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(Director Burhan Qurbani takes on Alfred Döblin’s novel Berlin Alexanderplatz giving it a modern tone. The film is playing film festivals now, most recently at the Vilnius International Film Festival. Like what you see here on Hammer to Nail? Why not give just $1.00 per month via Patreon to help keep us going?)

Alfred Döblin’s Berlin Alexanderplatz was a modernist novel about the working class during the Weimar Republic.  The novel’s avant-garde narrative style told the story of a city, its underbelly, and the dark political forces that were gaining momentum in Germany.  Director Burhan Qurbani’s (We Are Young.  We Are Strong.) Berlin Alexanderplatz is a contemporary adaptation of Döblin’s novel.  We enter Berlin’s underworld through the vehicle of Francis (Welket Bungué).  

Francis is an immigrant from Guinea-Bissau who must quickly adapt and hustle to survive. We are given hints about his life in Guinea-Bissau: He is still “dripping with sins of the past.” His arrival in Germany; however, gives him an opportunity to start afresh. Francis puts it in simple terms, “I want to be a new man, a decent man.” Francis goes from backbreaking physical labor to meeting a slithery midlevel drug dealer named Reinhold (Albrecht Schuch). Francis becomes his right-hand man. Reinhold instructs Francis in the mechanics of crime and uses Francis to prevent Reinhold from taking his psychopathology of hurting women to its ultimate end. Francis and Reinhold jump from woman to woman, inflicting on them all sorts of violence and degradation, until Francis meets Mieze (Jella Haase). When Reinhold discovers Francis’s love for Mieze, a twisted triangle of jealousy and violence is formed.  

Berlin Alexanderplatz presents its grittiness in stylized neons and pastels. The film jumps from stereotype to stereotype. Every sex worker in the film is made into a ready-made recipient of sadistic violence.  Business meetings are conducted in either strip clubs or dance clubs wherein debauchery is conveyed by way of thumping music and mesmerized dancers. Mob bosses display their power by inflicting pain on subordinates. If the intent was to make the viewer empathize with Francis and his struggle as an immigrant, the film fails. Francis is a blank slate. He conveys little emotion even when trying to show emotion. The film places Francis in the middle of a Manichean struggle; but this Manichean struggle is portrayed in a simplistic manner. In one scene, Francis’s tug-of-war between sin and decency is portrayed using simple metaphors.  The scene employs a neon crucifix juxtaposed with a bull and a Euro with Reinhold’s phone number scribbled on it. The fork in the ethical road is not at all subtle.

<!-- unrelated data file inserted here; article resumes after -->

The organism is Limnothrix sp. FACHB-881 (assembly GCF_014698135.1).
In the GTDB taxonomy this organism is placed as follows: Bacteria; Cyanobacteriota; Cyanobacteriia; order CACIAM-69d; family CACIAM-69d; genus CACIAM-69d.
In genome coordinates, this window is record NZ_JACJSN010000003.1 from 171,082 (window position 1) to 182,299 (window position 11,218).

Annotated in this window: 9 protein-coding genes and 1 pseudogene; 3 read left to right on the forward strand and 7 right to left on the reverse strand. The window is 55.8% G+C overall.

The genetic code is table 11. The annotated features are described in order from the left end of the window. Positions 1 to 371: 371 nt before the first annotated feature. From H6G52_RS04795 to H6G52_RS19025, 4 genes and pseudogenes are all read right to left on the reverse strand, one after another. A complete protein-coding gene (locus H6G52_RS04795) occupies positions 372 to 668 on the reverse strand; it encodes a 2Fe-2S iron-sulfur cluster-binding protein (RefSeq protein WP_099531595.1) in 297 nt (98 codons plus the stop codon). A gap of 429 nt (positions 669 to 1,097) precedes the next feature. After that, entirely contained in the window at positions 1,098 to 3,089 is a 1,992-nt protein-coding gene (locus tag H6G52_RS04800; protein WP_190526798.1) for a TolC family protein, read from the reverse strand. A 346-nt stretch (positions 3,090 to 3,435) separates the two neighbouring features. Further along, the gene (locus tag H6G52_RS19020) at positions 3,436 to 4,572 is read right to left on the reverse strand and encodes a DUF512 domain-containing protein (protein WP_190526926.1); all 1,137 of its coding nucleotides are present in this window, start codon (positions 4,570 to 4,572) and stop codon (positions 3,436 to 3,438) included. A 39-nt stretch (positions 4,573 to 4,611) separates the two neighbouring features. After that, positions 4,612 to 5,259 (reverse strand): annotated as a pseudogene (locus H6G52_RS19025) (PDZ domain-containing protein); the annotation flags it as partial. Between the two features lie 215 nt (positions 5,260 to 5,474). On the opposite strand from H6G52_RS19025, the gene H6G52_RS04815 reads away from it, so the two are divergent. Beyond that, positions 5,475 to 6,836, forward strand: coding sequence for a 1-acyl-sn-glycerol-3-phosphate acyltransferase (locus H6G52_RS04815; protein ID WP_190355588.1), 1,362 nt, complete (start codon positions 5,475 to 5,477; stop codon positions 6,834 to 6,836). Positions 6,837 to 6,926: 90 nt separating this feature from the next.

Berlin Alexanderplatz tries to inject tragedy into Francis’s immigrant experience. There are important threads running through the film – the invisibility of the immigrant, the danger of assimilation. Francis attempts to assimilate by way of the few avenues available to him – degrading physical labor and crime.  He declares, “I am the German Dream.” He lists all the makers that signal his identification as a German – he drives a German car, has a German girlfriend, makes his own money within the German economy. All that is fine and meaningful, but then the film once again cuts to more scenes of violence against women. The viewer has to grind through a nearly three-hour film with characters that inspire no more than a shoulder shrug and violence directed at women that inspires a brow raise. Döblin’s novel deserved better.         

– Ray Lobo (@RayLobo13)

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